Related topics: climate change · trees · carbon dioxide · fire · carbon

Older forests resist change—climate change, that is

Older forests in eastern North America are less vulnerable to climate change than younger forests—particularly for carbon storage, timber production, and biodiversity—new University of Vermont research finds.

A forest 'glow' reveals awakening from hibernation

Winters in the northern hemisphere are brutal. The harsh conditions drive some species to hibernate; bears reduce their metabolic state to conserve energy until spring. Forests also endure winter by conserving energy; they ...

Study highlights vulnerability of rural coast to sea-level rise

Type "sea-level rise" in an internet search engine and almost all the resulting images will show flooded cities, with ample guidance on civic options for protecting urban infrastructure, from constructing seawalls to elevating ...

Frogs find refuge in elephant tracks

Frogs need elephants. That's what a new WCS-led study says that looked at the role of water-filled elephant tracks in providing predator-free breeding grounds and pathways connecting frog populations.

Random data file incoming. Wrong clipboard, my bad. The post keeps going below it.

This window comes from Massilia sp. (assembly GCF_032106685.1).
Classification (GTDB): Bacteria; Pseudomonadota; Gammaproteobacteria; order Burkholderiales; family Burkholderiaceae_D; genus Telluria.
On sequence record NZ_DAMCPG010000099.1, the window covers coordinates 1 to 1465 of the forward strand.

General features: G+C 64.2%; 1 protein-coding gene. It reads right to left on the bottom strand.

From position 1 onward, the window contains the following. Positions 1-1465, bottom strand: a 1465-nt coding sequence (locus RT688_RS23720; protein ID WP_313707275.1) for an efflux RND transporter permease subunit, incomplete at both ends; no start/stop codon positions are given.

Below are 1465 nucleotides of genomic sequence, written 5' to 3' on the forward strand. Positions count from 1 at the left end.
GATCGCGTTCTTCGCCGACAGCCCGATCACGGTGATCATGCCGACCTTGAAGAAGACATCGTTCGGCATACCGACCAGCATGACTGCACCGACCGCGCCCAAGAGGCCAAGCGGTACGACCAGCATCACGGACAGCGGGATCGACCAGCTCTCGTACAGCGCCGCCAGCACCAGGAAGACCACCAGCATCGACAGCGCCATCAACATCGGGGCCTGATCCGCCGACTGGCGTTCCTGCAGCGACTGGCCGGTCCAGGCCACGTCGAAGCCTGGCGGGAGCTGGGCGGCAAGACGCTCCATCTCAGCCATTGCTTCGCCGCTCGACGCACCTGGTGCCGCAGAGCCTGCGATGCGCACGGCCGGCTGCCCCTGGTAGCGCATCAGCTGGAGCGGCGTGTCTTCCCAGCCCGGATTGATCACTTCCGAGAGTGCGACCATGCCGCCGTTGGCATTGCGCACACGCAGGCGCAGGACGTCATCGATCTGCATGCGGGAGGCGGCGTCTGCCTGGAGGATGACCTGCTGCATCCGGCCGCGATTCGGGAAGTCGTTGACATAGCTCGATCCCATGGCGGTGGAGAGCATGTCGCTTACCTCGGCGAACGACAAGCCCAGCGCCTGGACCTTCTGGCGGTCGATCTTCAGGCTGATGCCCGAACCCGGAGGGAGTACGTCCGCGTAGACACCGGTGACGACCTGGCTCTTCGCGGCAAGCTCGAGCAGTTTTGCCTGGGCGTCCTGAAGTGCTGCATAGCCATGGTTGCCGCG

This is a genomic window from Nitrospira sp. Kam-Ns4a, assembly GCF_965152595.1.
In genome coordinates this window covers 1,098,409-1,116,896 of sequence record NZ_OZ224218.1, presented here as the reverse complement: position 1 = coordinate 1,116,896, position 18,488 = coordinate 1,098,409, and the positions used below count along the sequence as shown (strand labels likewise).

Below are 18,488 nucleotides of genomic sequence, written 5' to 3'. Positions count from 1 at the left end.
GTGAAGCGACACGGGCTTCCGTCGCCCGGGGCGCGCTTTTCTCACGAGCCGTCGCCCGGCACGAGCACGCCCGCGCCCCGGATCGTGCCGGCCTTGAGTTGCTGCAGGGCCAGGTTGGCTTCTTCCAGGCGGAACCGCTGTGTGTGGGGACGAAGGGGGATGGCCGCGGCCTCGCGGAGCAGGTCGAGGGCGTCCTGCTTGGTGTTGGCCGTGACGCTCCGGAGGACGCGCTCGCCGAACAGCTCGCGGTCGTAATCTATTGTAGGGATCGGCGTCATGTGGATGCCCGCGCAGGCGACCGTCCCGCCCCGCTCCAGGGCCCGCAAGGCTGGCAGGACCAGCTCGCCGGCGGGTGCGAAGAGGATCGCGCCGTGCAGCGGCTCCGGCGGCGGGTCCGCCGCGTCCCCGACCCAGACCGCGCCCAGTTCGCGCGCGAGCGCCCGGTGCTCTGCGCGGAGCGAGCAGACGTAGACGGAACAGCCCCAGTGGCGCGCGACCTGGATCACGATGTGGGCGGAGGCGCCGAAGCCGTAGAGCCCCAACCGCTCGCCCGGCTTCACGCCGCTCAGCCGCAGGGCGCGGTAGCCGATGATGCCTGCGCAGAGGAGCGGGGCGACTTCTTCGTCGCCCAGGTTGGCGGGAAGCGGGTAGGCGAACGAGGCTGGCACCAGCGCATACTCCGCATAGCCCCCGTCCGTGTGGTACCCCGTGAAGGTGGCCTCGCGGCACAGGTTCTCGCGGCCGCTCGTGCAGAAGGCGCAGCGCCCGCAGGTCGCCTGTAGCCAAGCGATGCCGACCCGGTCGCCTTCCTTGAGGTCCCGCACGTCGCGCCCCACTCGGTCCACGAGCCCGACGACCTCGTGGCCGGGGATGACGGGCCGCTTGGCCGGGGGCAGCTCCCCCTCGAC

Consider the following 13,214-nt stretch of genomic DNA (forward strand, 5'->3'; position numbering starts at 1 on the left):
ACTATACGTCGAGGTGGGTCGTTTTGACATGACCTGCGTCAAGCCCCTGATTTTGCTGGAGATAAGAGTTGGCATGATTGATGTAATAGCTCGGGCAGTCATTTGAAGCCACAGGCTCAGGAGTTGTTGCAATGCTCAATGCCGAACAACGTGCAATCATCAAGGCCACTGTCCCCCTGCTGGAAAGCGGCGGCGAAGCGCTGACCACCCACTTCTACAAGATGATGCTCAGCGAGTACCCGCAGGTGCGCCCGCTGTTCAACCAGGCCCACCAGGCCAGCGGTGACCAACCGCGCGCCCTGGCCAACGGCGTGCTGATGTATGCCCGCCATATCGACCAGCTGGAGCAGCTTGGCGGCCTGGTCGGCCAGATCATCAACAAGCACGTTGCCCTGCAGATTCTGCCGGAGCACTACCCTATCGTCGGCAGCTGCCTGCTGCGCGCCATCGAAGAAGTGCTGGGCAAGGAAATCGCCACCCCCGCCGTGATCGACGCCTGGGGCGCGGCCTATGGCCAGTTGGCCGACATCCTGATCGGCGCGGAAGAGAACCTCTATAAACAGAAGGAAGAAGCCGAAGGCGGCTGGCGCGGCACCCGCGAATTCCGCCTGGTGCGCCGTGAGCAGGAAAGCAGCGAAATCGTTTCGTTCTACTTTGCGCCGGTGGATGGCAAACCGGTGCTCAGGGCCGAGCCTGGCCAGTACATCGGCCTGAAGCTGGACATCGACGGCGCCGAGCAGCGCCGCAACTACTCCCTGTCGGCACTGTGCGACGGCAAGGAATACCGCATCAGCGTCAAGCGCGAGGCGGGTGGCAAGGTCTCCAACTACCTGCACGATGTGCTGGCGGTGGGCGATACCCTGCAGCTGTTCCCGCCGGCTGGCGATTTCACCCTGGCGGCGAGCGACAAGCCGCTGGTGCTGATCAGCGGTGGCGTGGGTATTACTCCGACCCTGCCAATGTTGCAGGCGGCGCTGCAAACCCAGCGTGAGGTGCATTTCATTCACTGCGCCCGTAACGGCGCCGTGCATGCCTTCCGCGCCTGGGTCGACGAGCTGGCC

page 1 from 4

Forest

A forest is an area with a high density of trees. There are many definitions of a forest, based on the various criteria. These plant communities presently cover approximately 9.4% of the Earth's surface (or 30% of total land area) in many different regions and function as habitats for organisms, hydrologic flow modulators, and soil conservers, constituting one of the most important aspects of the Earth's biosphere. Although a forest is classified primarily by trees a forest ecosystem is defined intrinsically with additional species such as fungi. A woodland, with more open space between trees, is ecologically distinct from a forest.

This text uses material from Wikipedia, licensed under CC BY-SA